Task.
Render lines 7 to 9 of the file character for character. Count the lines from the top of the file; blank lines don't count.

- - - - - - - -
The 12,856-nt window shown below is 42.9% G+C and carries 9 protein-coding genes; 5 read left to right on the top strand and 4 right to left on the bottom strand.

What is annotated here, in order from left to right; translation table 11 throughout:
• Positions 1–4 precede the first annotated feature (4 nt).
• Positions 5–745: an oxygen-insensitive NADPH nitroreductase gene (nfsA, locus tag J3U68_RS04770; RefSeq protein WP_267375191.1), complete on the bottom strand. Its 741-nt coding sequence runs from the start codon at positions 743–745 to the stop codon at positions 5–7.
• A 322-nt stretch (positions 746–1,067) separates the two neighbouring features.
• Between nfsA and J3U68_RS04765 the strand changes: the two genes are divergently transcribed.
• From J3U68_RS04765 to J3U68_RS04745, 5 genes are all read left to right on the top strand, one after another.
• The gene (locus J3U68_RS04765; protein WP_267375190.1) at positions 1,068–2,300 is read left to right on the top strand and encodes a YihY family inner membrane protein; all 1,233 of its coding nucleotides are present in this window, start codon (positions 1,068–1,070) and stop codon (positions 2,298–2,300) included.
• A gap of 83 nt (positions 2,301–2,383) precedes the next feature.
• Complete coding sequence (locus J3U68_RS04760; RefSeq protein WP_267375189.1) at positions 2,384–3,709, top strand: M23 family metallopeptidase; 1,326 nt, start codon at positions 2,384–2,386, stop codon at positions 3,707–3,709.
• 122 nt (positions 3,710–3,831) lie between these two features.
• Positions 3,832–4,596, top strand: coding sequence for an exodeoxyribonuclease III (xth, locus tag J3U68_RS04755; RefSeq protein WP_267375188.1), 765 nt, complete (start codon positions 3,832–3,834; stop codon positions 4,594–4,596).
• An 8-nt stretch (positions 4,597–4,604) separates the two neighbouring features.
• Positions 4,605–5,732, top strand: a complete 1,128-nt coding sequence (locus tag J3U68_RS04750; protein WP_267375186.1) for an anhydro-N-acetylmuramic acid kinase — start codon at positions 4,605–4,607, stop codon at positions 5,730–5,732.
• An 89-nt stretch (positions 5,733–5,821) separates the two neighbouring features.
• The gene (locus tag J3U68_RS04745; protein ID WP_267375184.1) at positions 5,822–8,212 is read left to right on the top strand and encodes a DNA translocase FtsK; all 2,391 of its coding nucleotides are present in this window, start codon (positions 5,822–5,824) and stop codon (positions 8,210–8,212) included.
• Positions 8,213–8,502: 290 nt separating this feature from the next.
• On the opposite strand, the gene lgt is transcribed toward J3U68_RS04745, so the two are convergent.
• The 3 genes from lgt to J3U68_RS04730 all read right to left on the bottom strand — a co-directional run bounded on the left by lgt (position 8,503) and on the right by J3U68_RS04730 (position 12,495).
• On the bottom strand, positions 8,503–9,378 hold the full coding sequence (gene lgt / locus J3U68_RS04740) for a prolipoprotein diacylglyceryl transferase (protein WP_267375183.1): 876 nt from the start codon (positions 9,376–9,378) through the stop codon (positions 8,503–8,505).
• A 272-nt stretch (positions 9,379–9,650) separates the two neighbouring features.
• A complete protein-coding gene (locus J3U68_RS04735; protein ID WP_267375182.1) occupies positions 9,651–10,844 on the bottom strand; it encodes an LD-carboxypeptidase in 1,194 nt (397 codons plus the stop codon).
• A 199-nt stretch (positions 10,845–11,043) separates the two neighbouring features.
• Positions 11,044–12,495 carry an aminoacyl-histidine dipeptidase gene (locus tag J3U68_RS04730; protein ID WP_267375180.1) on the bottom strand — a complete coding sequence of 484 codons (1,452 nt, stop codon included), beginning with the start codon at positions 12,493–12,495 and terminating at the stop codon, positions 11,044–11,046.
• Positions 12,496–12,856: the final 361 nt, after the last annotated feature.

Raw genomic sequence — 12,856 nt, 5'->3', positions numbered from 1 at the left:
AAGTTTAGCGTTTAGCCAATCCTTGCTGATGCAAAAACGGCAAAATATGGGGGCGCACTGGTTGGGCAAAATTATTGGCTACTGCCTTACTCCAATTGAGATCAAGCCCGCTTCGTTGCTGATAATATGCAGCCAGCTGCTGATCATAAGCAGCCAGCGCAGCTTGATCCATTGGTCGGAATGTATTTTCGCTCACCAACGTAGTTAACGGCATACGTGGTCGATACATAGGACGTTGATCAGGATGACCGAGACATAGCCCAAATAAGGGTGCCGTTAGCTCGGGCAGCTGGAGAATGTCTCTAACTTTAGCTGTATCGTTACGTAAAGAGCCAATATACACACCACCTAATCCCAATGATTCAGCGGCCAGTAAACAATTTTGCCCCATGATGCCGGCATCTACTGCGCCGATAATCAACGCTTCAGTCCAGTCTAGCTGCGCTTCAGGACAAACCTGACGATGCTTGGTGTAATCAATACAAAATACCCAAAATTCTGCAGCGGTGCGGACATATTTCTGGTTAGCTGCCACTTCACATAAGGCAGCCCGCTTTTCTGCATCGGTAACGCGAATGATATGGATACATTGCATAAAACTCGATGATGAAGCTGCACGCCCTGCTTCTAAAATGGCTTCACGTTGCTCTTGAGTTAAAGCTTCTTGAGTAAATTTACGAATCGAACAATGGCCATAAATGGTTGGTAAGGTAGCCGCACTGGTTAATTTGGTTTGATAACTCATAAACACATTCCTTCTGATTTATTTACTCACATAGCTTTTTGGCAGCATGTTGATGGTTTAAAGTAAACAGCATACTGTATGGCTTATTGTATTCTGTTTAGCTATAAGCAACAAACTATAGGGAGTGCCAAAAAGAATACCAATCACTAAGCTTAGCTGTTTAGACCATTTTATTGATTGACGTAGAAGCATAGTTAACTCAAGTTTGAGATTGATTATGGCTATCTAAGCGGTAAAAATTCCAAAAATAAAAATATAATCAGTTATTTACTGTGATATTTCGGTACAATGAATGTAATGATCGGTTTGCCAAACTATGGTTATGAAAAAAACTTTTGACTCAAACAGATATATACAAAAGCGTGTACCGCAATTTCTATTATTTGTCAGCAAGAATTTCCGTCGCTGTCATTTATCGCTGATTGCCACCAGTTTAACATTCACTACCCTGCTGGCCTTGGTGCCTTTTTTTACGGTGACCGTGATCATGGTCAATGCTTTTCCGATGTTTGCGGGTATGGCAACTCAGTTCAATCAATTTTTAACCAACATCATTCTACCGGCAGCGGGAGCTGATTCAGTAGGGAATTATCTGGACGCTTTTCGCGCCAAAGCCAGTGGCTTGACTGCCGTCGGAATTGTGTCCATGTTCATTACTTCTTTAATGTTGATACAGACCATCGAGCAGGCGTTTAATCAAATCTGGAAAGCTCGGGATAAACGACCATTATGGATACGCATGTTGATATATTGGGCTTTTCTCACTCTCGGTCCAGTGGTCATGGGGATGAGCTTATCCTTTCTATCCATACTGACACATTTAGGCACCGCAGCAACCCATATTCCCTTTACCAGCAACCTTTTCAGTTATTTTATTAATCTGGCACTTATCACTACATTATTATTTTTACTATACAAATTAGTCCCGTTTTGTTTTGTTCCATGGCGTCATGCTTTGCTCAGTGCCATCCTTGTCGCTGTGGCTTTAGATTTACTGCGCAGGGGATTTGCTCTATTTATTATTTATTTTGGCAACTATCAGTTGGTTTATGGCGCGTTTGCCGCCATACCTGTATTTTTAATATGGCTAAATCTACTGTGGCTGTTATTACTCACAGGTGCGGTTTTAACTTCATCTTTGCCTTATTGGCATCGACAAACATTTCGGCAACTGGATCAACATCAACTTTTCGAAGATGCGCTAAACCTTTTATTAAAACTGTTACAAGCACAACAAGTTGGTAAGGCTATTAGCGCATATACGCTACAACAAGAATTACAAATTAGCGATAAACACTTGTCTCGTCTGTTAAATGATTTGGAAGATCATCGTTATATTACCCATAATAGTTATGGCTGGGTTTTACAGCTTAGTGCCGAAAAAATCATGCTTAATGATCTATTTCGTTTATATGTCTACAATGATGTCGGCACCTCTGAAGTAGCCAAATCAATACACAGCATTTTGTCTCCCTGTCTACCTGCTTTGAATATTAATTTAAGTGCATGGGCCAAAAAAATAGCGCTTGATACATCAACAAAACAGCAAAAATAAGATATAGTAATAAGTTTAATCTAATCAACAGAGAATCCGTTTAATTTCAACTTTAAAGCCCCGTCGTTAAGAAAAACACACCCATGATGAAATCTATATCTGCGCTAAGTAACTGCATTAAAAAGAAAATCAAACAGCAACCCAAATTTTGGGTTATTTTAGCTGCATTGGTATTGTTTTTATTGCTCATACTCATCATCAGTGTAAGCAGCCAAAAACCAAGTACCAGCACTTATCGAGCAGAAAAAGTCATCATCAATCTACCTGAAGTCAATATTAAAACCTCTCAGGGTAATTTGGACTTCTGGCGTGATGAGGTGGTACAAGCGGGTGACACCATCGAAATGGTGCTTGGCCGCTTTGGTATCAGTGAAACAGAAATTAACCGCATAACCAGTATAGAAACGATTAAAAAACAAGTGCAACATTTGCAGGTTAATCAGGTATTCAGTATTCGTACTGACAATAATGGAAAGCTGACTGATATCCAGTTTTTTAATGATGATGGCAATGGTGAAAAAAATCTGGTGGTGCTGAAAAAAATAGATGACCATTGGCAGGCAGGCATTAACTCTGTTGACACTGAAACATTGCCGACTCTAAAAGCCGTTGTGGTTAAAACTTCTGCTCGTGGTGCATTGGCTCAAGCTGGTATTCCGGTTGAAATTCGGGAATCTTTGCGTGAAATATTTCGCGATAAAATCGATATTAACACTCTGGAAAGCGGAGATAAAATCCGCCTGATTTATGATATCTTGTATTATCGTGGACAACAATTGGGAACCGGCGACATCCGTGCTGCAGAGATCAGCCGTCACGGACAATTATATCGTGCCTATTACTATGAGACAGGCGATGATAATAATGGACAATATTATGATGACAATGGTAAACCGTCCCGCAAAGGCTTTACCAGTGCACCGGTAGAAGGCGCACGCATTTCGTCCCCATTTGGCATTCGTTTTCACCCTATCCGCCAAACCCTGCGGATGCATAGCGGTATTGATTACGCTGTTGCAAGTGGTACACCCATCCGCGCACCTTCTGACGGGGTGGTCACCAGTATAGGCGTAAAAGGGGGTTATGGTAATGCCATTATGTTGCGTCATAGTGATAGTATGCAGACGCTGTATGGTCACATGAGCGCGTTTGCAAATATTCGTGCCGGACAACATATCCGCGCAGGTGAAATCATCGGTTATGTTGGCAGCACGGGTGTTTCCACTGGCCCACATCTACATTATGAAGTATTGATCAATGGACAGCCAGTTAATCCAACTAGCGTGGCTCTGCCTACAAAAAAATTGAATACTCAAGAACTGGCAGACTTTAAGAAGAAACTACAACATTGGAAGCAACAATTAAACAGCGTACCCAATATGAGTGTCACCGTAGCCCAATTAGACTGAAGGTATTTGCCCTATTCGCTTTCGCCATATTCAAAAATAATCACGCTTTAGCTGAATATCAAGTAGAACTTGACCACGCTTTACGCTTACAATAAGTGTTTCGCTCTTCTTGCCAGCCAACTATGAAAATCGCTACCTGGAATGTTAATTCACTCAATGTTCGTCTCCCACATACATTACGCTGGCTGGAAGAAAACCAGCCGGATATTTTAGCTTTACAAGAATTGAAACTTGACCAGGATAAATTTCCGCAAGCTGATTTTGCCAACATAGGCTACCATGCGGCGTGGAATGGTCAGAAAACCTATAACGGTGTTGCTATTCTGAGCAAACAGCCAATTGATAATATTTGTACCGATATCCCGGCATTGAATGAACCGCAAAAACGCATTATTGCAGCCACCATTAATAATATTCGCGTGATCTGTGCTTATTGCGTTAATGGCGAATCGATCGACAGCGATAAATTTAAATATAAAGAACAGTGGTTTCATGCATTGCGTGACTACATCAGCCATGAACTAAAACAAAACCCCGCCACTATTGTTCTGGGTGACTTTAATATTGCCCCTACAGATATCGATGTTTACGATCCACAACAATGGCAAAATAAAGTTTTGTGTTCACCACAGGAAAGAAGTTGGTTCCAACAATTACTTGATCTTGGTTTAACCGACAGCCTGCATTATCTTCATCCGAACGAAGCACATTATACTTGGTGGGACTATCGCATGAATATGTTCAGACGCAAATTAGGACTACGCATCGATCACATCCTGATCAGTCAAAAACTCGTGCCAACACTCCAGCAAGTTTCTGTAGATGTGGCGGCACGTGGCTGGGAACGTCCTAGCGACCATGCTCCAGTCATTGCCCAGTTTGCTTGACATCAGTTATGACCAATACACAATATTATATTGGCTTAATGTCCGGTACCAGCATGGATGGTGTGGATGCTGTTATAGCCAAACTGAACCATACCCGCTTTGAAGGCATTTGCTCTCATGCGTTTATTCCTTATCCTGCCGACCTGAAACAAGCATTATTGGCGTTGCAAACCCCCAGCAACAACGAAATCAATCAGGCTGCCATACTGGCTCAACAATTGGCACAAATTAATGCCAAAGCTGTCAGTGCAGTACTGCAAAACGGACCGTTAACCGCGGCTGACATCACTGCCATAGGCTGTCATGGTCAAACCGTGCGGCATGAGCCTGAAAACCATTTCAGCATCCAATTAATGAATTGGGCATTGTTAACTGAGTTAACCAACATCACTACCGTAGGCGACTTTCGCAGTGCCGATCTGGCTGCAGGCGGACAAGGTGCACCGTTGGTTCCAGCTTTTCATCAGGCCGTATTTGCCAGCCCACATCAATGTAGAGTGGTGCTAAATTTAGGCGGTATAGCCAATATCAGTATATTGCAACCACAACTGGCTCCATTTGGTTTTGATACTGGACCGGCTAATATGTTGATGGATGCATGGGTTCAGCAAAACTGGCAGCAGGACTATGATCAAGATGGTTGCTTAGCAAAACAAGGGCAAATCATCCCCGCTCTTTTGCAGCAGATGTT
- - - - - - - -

• From J3U68_RS04765 to J3U68_RS04745, 5 genes are all read left to right on the top strand, one after another.
• The gene (locus J3U68_RS04765; protein WP_267375190.1) at positions 1,068–2,300 is read left to right on the top strand and encodes a YihY family inner membrane protein; all 1,233 of its coding nucleotides are present in this window, start codon (positions 1,068–1,070) and stop codon (positions 2,298–2,300) included.
• A gap of 83 nt (positions 2,301–2,383) precedes the next feature.